For the space of two or three years the Picards struggled manfully with their fate. Living in a wretched hut, in the midst of a tropical vegetation, they were exposed to continual irritations from insects, and to the more formidable attacks of snakes and wild beasts, which lurked about the neighbourhood. Towards the middle of July 1817 Madame Picard became alarmingly ill, and died. Mademoiselle Picard, who seems to have been a young woman of an energetic and persevering mind, was now the consoler and chief support of the miserable family: she was the educator of her young companions, the manager of the domestic establishment, in which she wrought with her own hands, and, in her father's frequent absence, superintended the labours of á few hired field negroes. Irksome as this mode of life was, mademoiselle did not repine; her principal distress was a severe headache, which she suffered almost daily from the great heat. At night, after the out-of-door

labours of the day, she retired with her two younger brothers into the cottage, and the working negroes brought the cotton which had been collected during the day, after which she set about preparing supper. Assisted by the children, she lighted a fire in the middle of the hut, and kneaded the cakes of millet flour which were to be the family supper, as well as what were to be used next day.

tunate family.

These cakes were baked on an iron shovel, and were usually ready in half an hour : they were far from pleasant to persons who had been accustomed to better fare ; but hunger rendered them palatable. Occasionally, they were eaten with a little butter or sour milk.

In the morning, all were early at work in the cotton-fields; and the only relaxation from toil was at noon, when the heat of the sun was greatest, also a short period in the evening. From this unvarying round of duties, it was delightful to find relief in the rest of Sunday. On this day all the family would assemble under the shade of a large baobab tree, while mademoiselle or her sister read a chapter from the evangelists, or from some book likely to inspire them with cheerfulness and resignation. At such times M. Picard almost forgot his misfortunes, and anticipations of brighter days yet in store would fit across his imagination. His daughters likewise were happy in these family reunions. They began to discover that every condition of life has its peculiar enjoyments. If the labours of the week seemed long and laborious, the Sabbath recompensed them by its calm and its recreations. If life was spent in rustic occupations, there was at least no struggle to keep up appearances : the labour of the fields, the simplicity of dress and manners, all seemed like a return to the primitive ages of the world.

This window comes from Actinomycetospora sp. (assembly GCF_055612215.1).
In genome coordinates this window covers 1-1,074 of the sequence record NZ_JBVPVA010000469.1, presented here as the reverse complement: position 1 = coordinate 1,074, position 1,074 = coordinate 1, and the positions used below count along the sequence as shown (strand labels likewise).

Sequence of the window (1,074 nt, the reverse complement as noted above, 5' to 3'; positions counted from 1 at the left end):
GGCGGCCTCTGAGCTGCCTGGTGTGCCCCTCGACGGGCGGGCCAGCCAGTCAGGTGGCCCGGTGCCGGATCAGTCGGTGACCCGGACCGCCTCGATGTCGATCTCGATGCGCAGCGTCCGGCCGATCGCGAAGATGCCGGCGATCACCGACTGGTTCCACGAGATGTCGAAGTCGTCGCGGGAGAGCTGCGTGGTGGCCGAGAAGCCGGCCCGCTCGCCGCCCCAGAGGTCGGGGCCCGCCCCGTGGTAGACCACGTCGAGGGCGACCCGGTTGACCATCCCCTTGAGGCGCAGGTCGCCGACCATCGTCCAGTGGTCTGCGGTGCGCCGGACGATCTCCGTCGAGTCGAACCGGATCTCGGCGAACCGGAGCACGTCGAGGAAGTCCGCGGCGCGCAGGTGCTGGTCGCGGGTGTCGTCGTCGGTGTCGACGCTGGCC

But all this rural enjoyment, if so it might be called, came unexpectedly to an end. The plantation failed to realise the outlay upon it. Wild beasts carried off all the live stock in a single night; and various other losses occurred, sufficient to depress minds much more hopeful. To bring the family disasters towards a climax, the younger children fell victims to the climate; and this blow was succeeded by a still greater misfortune the death of M. Picard. The remaining members of this illfated family were now only mademoiselle and her sister Caroline; their cousin having already returned to France. At this melancholy juncture M. Dard, a person who had done many acts of kindness to the Picards, and who had for some years followed the profession of a teacher in St Louis, with the greatest delicacy offered his hand and his fortune to mademoiselle ; and this amiable young lady, who had been a pattern to daughters in affliction, was, in accepting his offer, rewarded for all her sufferings. Her sister Caroline afterwards married M. Richard, a botanist who was attached to the agricultural establishment of the colony.

Leaving Senegal with her husband, Madame Dard arrived in France at the close of the year 1820. After a residence in Paris for two months, they reached M. Dard's native place at Blignysous-Beaune, in the department of the Côte d'Or, where madame had the happiness of finding new relations, whose tender friendship consoled her in part for the loss of those whom death had taken from her in Africa.

VOLUNTARY DISTORTIONS-TIGHT LACING.

HE human form, at birth, may be said to come from the hand of God in a state progressive towards perfection; and to this desirable point it attains when fully

matured in youth. The limbs are flexible and wellformed, the head elevated and round, the person at ease and erect, the feet expanded and suitable for freedom of movement, and if in a state of health, the whole internal